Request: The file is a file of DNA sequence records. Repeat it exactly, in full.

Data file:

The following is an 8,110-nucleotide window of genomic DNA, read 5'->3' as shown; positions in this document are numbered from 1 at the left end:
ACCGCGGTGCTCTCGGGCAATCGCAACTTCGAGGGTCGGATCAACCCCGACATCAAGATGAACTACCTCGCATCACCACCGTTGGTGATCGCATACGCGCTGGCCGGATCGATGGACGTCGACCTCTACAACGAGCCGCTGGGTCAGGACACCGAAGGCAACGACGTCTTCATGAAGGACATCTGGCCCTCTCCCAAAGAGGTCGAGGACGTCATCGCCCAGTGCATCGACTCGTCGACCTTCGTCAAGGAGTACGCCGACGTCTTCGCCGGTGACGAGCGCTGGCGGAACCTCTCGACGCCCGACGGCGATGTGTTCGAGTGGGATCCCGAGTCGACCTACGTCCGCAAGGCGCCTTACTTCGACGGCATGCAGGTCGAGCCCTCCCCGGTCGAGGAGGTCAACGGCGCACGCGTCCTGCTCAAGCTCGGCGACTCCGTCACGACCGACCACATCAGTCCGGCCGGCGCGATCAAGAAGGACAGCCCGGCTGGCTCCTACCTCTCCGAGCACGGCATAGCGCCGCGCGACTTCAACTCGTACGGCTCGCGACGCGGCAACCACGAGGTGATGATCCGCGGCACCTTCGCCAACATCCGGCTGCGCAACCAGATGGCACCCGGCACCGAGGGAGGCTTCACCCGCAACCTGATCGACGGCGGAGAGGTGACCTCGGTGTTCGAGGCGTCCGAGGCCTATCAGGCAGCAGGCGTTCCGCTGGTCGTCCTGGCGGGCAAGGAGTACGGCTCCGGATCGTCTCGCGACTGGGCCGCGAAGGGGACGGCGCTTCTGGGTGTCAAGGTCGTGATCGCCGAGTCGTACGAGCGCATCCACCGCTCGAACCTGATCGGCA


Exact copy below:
The following is an 8,110-nucleotide window of genomic DNA, read 5'->3' as shown; positions in this document are numbered from 1 at the left end:
ACCGCGGTGCTCTCGGGCAATCGCAACTTCGAGGGTCGGATCAACCCCGACATCAAGATGAACTACCTCGCATCACCACCGTTGGTGATCGCATACGCGCTGGCCGGATCGATGGACGTCGACCTCTACAACGAGCCGCTGGGTCAGGACACCGAAGGCAACGACGTCTTCATGAAGGACATCTGGCCCTCTCCCAAAGAGGTCGAGGACGTCATCGCCCAGTGCATCGACTCGTCGACCTTCGTCAAGGAGTACGCCGACGTCTTCGCCGGTGACGAGCGCTGGCGGAACCTCTCGACGCCCGACGGCGATGTGTTCGAGTGGGATCCCGAGTCGACCTACGTCCGCAAGGCGCCTTACTTCGACGGCATGCAGGTCGAGCCCTCCCCGGTCGAGGAGGTCAACGGCGCACGCGTCCTGCTCAAGCTCGGCGACTCCGTCACGACCGACCACATCAGTCCGGCCGGCGCGATCAAGAAGGACAGCCCGGCTGGCTCCTACCTCTCCGAGCACGGCATAGCGCCGCGCGACTTCAACTCGTACGGCTCGCGACGCGGCAACCACGAGGTGATGATCCGCGGCACCTTCGCCAACATCCGGCTGCGCAACCAGATGGCACCCGGCACCGAGGGAGGCTTCACCCGCAACCTGATCGACGGCGGAGAGGTGACCTCGGTGTTCGAGGCGTCCGAGGCCTATCAGGCAGCAGGCGTTCCGCTGGTCGTCCTGGCGGGCAAGGAGTACGGCTCCGGATCGTCTCGCGACTGGGCCGCGAAGGGGACGGCGCTTCTGGGTGTCAAGGTCGTGATCGCCGAGTCGTACGAGCGCATCCACCGCTCGAACCTGATCGGCA